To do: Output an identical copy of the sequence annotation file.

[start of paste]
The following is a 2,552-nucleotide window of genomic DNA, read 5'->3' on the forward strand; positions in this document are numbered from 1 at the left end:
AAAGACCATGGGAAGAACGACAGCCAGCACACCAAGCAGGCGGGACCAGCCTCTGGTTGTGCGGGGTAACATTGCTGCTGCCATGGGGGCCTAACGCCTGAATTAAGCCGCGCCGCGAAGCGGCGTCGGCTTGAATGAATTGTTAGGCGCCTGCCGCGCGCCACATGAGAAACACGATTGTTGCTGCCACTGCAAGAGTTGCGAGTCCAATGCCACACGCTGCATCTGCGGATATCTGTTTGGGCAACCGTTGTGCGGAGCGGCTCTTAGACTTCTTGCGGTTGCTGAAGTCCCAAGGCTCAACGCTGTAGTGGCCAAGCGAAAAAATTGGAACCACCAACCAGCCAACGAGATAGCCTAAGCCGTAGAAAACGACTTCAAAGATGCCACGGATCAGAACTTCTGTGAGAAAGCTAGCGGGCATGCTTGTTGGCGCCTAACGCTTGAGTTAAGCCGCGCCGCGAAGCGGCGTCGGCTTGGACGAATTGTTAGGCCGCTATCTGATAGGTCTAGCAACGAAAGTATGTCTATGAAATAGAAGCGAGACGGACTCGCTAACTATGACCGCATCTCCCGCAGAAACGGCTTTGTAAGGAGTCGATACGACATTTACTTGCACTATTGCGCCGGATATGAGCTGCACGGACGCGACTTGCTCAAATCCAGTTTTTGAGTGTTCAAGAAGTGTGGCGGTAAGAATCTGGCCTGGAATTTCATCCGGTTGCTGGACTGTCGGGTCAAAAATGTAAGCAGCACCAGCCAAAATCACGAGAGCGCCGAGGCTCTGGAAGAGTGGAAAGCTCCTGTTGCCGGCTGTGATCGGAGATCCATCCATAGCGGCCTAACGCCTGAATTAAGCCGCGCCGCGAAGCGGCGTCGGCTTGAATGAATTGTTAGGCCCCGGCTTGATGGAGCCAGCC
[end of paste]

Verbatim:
The following is a 2,552-nucleotide window of genomic DNA, read 5'->3' on the forward strand; positions in this document are numbered from 1 at the left end:
AAAGACCATGGGAAGAACGACAGCCAGCACACCAAGCAGGCGGGACCAGCCTCTGGTTGTGCGGGGTAACATTGCTGCTGCCATGGGGGCCTAACGCCTGAATTAAGCCGCGCCGCGAAGCGGCGTCGGCTTGAATGAATTGTTAGGCGCCTGCCGCGCGCCACATGAGAAACACGATTGTTGCTGCCACTGCAAGAGTTGCGAGTCCAATGCCACACGCTGCATCTGCGGATATCTGTTTGGGCAACCGTTGTGCGGAGCGGCTCTTAGACTTCTTGCGGTTGCTGAAGTCCCAAGGCTCAACGCTGTAGTGGCCAAGCGAAAAAATTGGAACCACCAACCAGCCAACGAGATAGCCTAAGCCGTAGAAAACGACTTCAAAGATGCCACGGATCAGAACTTCTGTGAGAAAGCTAGCGGGCATGCTTGTTGGCGCCTAACGCTTGAGTTAAGCCGCGCCGCGAAGCGGCGTCGGCTTGGACGAATTGTTAGGCCGCTATCTGATAGGTCTAGCAACGAAAGTATGTCTATGAAATAGAAGCGAGACGGACTCGCTAACTATGACCGCATCTCCCGCAGAAACGGCTTTGTAAGGAGTCGATACGACATTTACTTGCACTATTGCGCCGGATATGAGCTGCACGGACGCGACTTGCTCAAATCCAGTTTTTGAGTGTTCAAGAAGTGTGGCGGTAAGAATCTGGCCTGGAATTTCATCCGGTTGCTGGACTGTCGGGTCAAAAATGTAAGCAGCACCAGCCAAAATCACGAGAGCGCCGAGGCTCTGGAAGAGTGGAAAGCTCCTGTTGCCGGCTGTGATCGGAGATCCATCCATAGCGGCCTAACGCCTGAATTAAGCCGCGCCGCGAAGCGGCGTCGGCTTGAATGAATTGTTAGGCCCCGGCTTGATGGAGCCAGCC